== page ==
Rearview Mirror: The Rollercoaster Ride of 2018
Somehow, during the same year that Mic slammed its doors closed (opening in 2019: Bryan Goldberg’s take on political and social justice journalism for millennials!) Facebook pivoted back to “friends” (after strong-arming just about every publisher to pivot to video the year before) and Snapchat took the kind of nose dive that allowed every digital strategist over 35 to breathe a sign of relief (seriously, I know too many people who never intended to learn the platform), 2018 actually managed to be a year filled with promise for independent journalism and advocacy organizations alike.
Why? Because the words “scalability” and “reach” have returned to us as terms that refer to reasonable expectations again. Gone are the days when any person might say “let’s make this go viral” and leave a meeting with dignity intact. Since Facebook traded in its role as the world’s greatest subterfuge in favor of a quieter existence, answering the question “how should we fund our organization/outlet” with “let’s try X on Facebook” doesn’t ignite the same kind of excitement that it once did.
In short: The reality of an Internet dictated by personal curiosity rather than public sharing has returned, and it’s on us—publishers, activists, and strategists of all kinds—to figure out how to capture attention and turn it into action, without believing the fairytale that Facebook might help us get there. The gig is up.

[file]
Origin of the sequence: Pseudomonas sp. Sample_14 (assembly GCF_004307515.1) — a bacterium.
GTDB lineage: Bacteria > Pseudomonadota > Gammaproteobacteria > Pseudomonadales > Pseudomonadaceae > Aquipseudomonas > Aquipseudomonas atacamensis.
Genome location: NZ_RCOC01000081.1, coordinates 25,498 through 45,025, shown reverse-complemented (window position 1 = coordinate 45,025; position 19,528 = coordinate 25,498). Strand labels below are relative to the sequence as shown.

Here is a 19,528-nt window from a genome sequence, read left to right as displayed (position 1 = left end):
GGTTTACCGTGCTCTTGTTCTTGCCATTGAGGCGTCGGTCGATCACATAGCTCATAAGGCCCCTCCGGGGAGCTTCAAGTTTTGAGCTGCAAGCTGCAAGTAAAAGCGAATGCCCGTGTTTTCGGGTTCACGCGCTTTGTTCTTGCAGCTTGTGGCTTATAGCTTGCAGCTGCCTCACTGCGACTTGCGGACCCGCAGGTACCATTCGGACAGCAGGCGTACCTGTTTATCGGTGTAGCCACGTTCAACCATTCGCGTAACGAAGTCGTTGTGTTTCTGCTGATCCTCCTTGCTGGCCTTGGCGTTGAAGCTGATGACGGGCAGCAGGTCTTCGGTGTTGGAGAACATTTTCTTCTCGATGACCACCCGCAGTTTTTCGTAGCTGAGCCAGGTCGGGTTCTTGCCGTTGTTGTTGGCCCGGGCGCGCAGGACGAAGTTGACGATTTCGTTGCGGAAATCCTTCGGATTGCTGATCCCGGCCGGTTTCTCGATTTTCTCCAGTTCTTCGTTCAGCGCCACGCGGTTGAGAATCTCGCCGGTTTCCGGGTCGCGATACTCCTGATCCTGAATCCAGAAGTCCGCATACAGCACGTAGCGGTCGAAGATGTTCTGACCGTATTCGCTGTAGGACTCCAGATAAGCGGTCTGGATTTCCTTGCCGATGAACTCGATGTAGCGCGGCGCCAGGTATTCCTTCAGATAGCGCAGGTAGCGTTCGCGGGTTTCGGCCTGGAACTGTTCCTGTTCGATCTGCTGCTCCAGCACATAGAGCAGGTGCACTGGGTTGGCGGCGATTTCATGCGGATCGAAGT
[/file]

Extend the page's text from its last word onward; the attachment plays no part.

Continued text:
The first step to a successful 2019, assuming that your organization or outlet has already looked closely at your mission and goals, is to decide what the ideas of scale and impact mean for your audience or in your community. When it’s time to decide how to drive attention to an article or point of action, what matters the most once users arrive ready to engage?
Mark my words, 2019 will be the year of shrinking audiences and growing communities. We’ll see digital strategies that wrap around to include audio, print, and events more often. We’ll watch as organizations and outlets test assumptions about what works—and present solutions that are specific to their missions. Email, the gold standard for driving engaged traffic, will continue to shine for cultivating mutuality and trust with readers or community members, but fundraising conversion rates will likely decline across the board. Most of all, we’ll see organizations do a better job of not just listening to those who believe in their work, but actually implementing feedback in a visible, nuanced way.
At Bitch this year, we tested Groundsource as an engagement tool for our podcasts, following in the footsteps of Reveal’s brilliant strategy. In years past, we used Hearken to publish work that was informed by reader questions—and nearly every time, those stories were more engaging than those our editors assigned themselves. We integrated Slack with Survey Monkey, so that each time a new email subscriber responded to the two questions we included in their “Welcome to Bitch!” email (What’s the most important issue to you this week? and What were you looking for when you found us?), staff could see the feedback right away and keep a finger on the pulse of our community. All of it brought us closer to the people we served. And all of it helped our relationships scale deeper rather than wider.
Of course, I moved over to ThinkShout this year in and effort to continue to grow and learn and challenge myself as a creative, curious person working on technical and strategic solutions to some of the biggest social justice fights of our time. It’s been an unbelievable privilege to continue to serve and solve for attention, engagement, and action.
Here’s to another twelve months of turning over stones and seeing what’s growing underneath.
Here are a few reads that have caught my attention and held it recently:
Chartbeat’s year in review of most engaging stories of 2018
ActBlue’s year in digital fundraising
The New Yorker’s unreal (but real) piece on mind-controlled robotics
Maggie Nelson’s Something Bright, Then Holes